And here is the number you are probably thinking of:
It works only for $ab$ where $a \le b$. I suppose that it is a mistake in the problem statement. Others have proven that as it is, the problem is unsolvable.
And here is how I came to that number.
This behaviour of the multiples being a rotation of the original number occurs when the number is the recurrent part of the decimal expansion of some 1/N.
For example for N=7, 1/N = 0.142857142857... . The recurrent part is 142857. The multiples of 142857 are 142857, 285714, 428571, 571428, 714285, 857142 and 999999.
The additional 00 to add is because 1/N actually starts with 0.009174... The zeroes are stripped in the original number, but must be restored in every rotation of the number. The fact that the recurrent part starts with 00 tells me that N is betwen 100 and 999.
The recurrent part of $1/N$ for a large N is of the form $(10^R-1)/N$ where R is the period of the decimal expansion, or the length of the recurrent part. So I checked only numbers of that form.
The number of digits should have been 100 to accomodate with all the combinations of $ab$ once from 10 to 99, plus a second copy of $aa$'s from 11 to 99, plus 1 because the first and last digits can match only once. The actual length is 106. Since cases with $a<b$ are not counted, it actually could be anywhere from 46 and larger. Anyway I tried all lengths up to 120.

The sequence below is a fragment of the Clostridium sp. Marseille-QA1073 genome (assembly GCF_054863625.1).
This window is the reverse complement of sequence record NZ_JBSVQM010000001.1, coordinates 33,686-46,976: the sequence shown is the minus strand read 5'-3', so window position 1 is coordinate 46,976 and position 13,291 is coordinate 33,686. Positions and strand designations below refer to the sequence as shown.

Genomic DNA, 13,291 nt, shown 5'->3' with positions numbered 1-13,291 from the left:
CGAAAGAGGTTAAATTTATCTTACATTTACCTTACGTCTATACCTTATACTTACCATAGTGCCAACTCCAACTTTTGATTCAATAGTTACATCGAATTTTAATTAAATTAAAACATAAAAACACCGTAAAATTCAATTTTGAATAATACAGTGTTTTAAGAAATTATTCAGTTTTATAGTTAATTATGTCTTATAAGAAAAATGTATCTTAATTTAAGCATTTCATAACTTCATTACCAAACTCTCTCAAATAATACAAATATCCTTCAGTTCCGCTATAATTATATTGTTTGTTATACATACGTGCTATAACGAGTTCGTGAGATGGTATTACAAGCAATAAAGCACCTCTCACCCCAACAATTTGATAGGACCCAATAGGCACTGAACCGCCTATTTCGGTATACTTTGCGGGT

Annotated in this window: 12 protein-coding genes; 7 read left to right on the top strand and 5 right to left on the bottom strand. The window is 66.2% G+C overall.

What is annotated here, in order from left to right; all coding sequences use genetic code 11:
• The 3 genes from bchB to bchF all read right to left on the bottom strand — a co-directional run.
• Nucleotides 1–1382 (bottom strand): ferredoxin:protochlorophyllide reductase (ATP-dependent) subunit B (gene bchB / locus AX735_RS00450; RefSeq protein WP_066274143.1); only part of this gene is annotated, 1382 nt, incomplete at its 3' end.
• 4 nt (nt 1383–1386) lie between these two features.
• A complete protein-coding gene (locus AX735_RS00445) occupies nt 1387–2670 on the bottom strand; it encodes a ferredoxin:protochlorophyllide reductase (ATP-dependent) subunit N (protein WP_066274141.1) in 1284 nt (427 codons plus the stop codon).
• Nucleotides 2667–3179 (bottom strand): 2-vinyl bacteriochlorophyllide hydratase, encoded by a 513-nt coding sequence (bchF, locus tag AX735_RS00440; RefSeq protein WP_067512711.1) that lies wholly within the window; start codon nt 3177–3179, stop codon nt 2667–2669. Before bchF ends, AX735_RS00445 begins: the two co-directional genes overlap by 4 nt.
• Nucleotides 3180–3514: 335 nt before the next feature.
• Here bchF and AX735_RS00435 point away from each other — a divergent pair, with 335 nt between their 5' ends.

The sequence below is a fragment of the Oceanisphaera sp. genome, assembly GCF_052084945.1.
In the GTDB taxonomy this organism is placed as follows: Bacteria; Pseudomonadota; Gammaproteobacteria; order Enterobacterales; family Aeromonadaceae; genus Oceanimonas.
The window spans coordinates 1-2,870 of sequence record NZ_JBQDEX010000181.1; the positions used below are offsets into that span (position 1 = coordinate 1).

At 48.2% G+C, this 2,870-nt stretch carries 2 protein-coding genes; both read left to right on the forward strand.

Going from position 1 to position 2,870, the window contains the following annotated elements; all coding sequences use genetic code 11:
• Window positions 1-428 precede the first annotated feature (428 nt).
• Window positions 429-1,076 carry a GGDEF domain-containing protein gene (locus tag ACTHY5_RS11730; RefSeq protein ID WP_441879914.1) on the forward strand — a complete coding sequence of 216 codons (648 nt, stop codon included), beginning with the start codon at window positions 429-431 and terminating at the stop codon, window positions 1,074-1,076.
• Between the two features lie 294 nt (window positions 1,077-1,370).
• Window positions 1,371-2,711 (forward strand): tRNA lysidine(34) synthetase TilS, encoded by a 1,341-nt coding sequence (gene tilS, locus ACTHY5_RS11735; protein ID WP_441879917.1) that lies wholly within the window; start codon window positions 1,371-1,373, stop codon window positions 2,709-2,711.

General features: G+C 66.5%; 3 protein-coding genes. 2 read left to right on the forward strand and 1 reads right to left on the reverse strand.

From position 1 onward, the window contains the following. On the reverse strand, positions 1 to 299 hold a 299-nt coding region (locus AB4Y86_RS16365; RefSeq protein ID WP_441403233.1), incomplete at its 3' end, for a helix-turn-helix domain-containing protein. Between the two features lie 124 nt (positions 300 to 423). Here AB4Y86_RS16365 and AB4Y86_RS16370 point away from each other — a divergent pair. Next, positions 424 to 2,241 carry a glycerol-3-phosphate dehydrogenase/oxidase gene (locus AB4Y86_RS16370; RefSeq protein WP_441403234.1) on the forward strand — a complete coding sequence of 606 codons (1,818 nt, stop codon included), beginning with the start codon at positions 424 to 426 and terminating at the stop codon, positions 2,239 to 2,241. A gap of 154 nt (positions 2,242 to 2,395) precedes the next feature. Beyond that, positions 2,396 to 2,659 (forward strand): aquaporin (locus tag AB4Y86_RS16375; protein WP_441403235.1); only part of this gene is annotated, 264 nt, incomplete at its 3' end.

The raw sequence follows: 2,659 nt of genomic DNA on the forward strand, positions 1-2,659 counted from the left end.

So I searched for numbers of the form $(10^R-1)/N$ that contain all combination of 2 digits $ab$. I didn't find any so I ignored the case $b=0$. I found a few candidates. But checking for which $ab$ the multiplication procedure actually works, I noticed that it works only when $a \le b$. Since other have proven that the problem is not possible as stated, I assume it is a mistake, maybe the procedure for $a>b$ is different than for $a>b$.
PS: I have been playing with this problem. You can extend it to $ab$ with $a > b$ with the following rule:
- if a = b+1 then search $bb9$ and split between the b's.
- if a > b+1 then search $b(a-1)$ and split between b and (a-1).
For example, to multiply by 42 don't search for 24 but 23 and split the number between 2 and 3. For the search with 0's you might need to imagine the '00' in front.